Liz Wan reviews an erudite, captivating East-meets-West novel.
Trevor Hay, Redgrave’s Ghost (Australian Scholarly Publishing, 2019), 224pp.
There he was, gliding down from the mountains to the fabled oasis town of Dunhuang at the start of the three great routes of the Silk Road through the Tarim Basin, including the southern route taken by Marco Polo. (82)
If you would like a novel that explores cross-cultural communication, travel and romance, with a dollop of Gothicism and psychological drama narrated through wit, humour and erudition, then look no further than Trevor Hay’s Redgrave’s Ghost. Himself an expert of Chinese studies, Hay tells a compelling tale of Dr Alan Redgrave, an Australian scholar of comparative literature and Chinese culture who runs an antiquarian bookshop. Redgrave’s life changes when he meets Fei Yun, a mysteriously charming Chinese artist who shares his fascination with eighteenth-century China and who has recently moved to Australia. As Fei Yun leads Redgrave onto a journey to the sublime deserts of Dunhuang, the intertwining narratives, of personal and impersonal pasts and the present, as well as their relationship, become even more intricate. Fei Yun turns out to be an enigma for Redgrave, and he finds it increasingly difficult to banish thoughts of the supernatural from his mind – and hers.
Enriching and gratifying intellectualism pervades the novel. Whether Redgrave is shown researching for “a journal article about the influence of Nepalese art on Tibet” (50), or showing Fei Yun his discoveries like “a map of Beijing 1829, by Father Hyacinth Bitchurin” (73) and treasures such as “A Compleat History of the Empire of China, Containing Memoirs and Remarks, by Lewis Le Comte (1739)” (74), the novel is generously sprinkled with dazzling details of literature, history, artwork, culture, explorers and beyond.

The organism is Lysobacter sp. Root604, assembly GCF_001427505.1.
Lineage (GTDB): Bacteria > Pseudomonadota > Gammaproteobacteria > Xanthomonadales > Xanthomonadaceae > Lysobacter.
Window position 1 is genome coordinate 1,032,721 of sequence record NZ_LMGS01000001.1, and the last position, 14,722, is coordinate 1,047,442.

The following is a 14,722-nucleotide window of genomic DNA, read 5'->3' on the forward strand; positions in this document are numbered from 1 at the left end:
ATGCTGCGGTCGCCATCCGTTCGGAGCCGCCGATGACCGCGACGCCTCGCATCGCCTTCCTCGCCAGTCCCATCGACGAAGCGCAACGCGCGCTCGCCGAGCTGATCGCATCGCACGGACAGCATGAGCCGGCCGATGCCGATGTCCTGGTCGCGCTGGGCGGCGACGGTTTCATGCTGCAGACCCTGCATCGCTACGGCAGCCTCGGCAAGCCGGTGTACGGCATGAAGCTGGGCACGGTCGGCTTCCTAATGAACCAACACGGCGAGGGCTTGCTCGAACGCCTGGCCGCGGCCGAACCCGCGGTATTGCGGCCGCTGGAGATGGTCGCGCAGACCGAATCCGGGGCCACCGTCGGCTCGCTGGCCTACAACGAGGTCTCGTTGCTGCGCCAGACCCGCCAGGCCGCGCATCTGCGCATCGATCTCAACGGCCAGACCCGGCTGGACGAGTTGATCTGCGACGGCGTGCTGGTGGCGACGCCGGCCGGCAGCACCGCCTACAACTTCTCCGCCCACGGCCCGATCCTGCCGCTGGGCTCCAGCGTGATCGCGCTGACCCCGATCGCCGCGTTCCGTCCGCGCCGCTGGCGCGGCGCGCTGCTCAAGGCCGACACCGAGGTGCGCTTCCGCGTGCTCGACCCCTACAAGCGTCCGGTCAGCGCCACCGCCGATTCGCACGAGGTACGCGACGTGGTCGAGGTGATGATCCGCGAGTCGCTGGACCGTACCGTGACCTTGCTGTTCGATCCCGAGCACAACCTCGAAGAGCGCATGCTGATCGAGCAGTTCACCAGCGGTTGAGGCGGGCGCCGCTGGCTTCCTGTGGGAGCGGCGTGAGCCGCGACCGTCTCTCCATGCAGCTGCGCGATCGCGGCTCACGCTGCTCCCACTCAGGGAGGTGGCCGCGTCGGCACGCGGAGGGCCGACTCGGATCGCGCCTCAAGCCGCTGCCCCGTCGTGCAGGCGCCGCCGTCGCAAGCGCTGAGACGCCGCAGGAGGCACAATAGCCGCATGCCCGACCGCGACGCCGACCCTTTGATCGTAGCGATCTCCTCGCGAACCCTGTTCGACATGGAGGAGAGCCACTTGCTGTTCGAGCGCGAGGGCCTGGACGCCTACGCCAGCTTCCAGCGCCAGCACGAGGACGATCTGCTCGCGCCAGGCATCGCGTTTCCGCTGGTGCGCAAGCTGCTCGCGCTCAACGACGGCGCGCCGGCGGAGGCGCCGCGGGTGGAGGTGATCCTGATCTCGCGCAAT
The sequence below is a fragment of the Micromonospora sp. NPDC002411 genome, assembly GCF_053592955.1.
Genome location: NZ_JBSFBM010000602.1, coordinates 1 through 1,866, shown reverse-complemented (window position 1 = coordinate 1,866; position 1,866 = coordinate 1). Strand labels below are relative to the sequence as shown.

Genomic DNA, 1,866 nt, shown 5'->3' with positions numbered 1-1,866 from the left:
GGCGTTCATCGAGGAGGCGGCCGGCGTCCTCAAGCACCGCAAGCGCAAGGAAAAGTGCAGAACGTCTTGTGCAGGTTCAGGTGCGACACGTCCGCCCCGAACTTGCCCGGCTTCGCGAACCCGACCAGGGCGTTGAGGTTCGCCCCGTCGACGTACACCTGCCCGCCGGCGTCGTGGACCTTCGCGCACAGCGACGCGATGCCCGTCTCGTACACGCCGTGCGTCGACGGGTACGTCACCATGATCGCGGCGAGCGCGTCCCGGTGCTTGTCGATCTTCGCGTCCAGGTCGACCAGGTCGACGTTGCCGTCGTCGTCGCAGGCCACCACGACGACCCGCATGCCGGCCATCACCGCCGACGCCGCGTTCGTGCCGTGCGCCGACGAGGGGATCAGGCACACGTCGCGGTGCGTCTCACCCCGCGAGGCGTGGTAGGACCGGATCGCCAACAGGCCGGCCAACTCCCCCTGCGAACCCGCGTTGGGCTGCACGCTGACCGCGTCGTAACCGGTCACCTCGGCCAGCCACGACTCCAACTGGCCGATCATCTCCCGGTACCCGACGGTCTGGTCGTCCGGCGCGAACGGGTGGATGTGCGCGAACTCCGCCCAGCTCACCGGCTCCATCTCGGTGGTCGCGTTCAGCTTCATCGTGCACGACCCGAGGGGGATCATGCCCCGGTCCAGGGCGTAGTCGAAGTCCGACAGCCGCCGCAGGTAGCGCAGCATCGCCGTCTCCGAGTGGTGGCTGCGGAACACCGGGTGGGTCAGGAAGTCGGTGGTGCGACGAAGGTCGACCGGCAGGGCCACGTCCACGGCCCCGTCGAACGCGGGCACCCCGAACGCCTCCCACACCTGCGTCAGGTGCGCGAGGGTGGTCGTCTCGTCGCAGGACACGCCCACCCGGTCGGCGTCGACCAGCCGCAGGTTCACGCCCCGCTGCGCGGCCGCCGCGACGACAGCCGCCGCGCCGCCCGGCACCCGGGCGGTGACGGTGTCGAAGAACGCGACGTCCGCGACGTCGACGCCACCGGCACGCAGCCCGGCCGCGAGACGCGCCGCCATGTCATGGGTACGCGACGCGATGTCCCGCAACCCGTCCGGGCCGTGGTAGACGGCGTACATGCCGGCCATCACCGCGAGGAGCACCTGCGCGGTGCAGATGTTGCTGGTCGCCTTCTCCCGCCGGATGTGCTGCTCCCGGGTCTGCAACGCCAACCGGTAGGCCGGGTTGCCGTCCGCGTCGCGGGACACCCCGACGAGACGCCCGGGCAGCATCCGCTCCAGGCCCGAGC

Initially, Redgrave’s expertise in both Chinese and English empowers him and gives him an edge in courting Fei Yun. For the first time, he experiences linguistic equality during their conversations:
He found himself responding to the stimulus of being treated as a native speaker, soaking up a wealth of language delivered in her rapid, idiomatic Chinese, with no concession made for his foreign shortcomings.… It was by turns exhilarating and cringe-making as he lurched from dazzling literary and poetic heights to the depths of foreigner solecisms, but she rarely corrected him. (19)
Simultaneously, he has the upper hand in his native tongue as Fei Yun recruits him to be her English tutor. He observes how language can both open new doors and inhibit one’s potential: “Her lack of English, while providing a wonderful opportunity for him, was clearly a real problem for her, confining her within what she called her ‘Chinese palace,’ a restricted social and professional environment that did no justice to her talents and gave her little chance to participate in a new culture” (21).
At the same time, the novel also seems to question the extent to which knowledge is conducive to relationships. As Redgrave falls deeper for Fei Yun, he finds himself tripping over linguistic barriers. How does she feel about him? “Maybe he shouldn’t try to read too much into language, it was all too easy to misunderstand words, even in one’s own native tongue” (60). What did she mean by that metaphorical phrase the other day? “Redgrave was conscious of the ambiguity, but such poetic ambiguities were very difficult to clarify, whether in English or Chinese, and were sometimes better left alone” (70). There seems to be the futility of language to unequivocally convey meanings – frustrating for Redgrave yet tantalising for readers.